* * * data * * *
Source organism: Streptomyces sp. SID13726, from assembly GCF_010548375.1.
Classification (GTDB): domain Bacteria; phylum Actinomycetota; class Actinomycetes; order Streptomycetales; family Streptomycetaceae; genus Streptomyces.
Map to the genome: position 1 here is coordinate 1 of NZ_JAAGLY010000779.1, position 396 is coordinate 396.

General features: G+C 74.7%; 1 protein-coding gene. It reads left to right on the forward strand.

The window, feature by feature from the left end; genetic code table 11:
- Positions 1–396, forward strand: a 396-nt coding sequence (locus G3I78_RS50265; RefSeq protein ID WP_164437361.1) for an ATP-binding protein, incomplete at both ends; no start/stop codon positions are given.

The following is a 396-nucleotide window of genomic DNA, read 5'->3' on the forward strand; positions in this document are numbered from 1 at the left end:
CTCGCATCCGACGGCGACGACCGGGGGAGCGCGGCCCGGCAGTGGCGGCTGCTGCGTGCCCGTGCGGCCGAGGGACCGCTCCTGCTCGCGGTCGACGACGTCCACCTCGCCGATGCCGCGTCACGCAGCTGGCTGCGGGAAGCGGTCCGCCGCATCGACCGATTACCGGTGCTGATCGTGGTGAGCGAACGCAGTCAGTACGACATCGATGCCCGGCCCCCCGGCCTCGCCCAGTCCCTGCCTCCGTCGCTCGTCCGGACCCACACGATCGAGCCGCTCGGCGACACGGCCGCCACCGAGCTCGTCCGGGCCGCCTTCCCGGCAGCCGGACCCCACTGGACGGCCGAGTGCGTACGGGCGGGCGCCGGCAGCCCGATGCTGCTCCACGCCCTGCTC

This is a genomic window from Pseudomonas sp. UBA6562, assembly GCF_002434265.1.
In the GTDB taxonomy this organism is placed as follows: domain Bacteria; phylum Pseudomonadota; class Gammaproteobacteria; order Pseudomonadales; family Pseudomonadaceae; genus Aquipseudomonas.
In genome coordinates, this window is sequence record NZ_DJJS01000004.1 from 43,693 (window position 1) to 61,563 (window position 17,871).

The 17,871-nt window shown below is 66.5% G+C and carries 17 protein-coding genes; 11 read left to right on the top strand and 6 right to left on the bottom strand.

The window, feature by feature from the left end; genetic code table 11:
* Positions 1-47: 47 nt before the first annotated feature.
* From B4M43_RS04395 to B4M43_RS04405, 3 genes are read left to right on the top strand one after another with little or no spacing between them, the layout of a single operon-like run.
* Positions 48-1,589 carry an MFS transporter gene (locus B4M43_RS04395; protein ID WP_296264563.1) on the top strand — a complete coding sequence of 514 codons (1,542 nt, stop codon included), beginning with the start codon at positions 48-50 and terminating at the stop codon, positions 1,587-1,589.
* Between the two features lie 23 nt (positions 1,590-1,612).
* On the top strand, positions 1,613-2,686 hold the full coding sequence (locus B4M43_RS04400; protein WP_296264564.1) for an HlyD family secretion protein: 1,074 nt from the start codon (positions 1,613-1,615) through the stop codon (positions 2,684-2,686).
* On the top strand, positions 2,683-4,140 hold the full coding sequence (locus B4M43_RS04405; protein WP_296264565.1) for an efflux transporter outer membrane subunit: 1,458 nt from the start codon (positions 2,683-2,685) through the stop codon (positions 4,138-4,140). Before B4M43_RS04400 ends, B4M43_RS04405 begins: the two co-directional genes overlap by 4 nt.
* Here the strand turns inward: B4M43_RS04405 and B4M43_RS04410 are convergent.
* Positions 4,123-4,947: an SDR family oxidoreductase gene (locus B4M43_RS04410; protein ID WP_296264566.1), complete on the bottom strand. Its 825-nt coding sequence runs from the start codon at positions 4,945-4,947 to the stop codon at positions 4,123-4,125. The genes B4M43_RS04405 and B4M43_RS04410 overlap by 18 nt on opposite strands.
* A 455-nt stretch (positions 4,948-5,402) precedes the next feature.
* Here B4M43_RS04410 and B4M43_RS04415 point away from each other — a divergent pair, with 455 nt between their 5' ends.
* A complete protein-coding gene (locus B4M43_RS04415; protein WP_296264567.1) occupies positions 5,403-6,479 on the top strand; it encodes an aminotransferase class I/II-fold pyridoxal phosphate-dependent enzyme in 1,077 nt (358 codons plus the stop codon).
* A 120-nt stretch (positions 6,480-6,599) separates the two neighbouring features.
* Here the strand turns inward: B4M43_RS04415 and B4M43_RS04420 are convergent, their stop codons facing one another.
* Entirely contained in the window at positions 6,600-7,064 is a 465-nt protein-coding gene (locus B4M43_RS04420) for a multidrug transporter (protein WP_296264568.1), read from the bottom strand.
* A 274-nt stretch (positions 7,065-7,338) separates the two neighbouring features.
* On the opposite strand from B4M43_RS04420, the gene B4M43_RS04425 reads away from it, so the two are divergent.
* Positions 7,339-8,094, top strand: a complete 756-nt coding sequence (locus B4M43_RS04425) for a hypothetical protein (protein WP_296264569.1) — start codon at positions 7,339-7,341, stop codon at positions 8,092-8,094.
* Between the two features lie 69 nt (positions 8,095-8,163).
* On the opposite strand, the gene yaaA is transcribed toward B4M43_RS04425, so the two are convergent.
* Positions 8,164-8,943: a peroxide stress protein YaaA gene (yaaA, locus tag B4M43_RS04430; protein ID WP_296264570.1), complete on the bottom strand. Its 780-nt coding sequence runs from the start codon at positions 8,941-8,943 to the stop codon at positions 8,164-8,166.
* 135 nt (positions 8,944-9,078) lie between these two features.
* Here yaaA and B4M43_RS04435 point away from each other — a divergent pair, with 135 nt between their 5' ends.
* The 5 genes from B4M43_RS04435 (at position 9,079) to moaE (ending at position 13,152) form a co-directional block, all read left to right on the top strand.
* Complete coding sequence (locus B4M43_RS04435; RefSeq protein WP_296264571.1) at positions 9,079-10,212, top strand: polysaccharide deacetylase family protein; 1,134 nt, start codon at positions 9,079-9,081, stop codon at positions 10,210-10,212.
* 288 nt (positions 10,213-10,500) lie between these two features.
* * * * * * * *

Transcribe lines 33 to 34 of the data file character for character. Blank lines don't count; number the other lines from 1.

* Positions 8,164-8,943: a peroxide stress protein YaaA gene (yaaA, locus tag B4M43_RS04430; protein ID WP_296264570.1), complete on the bottom strand. Its 780-nt coding sequence runs from the start codon at positions 8,941-8,943 to the stop codon at positions 8,164-8,166.
* 135 nt (positions 8,944-9,078) lie between these two features.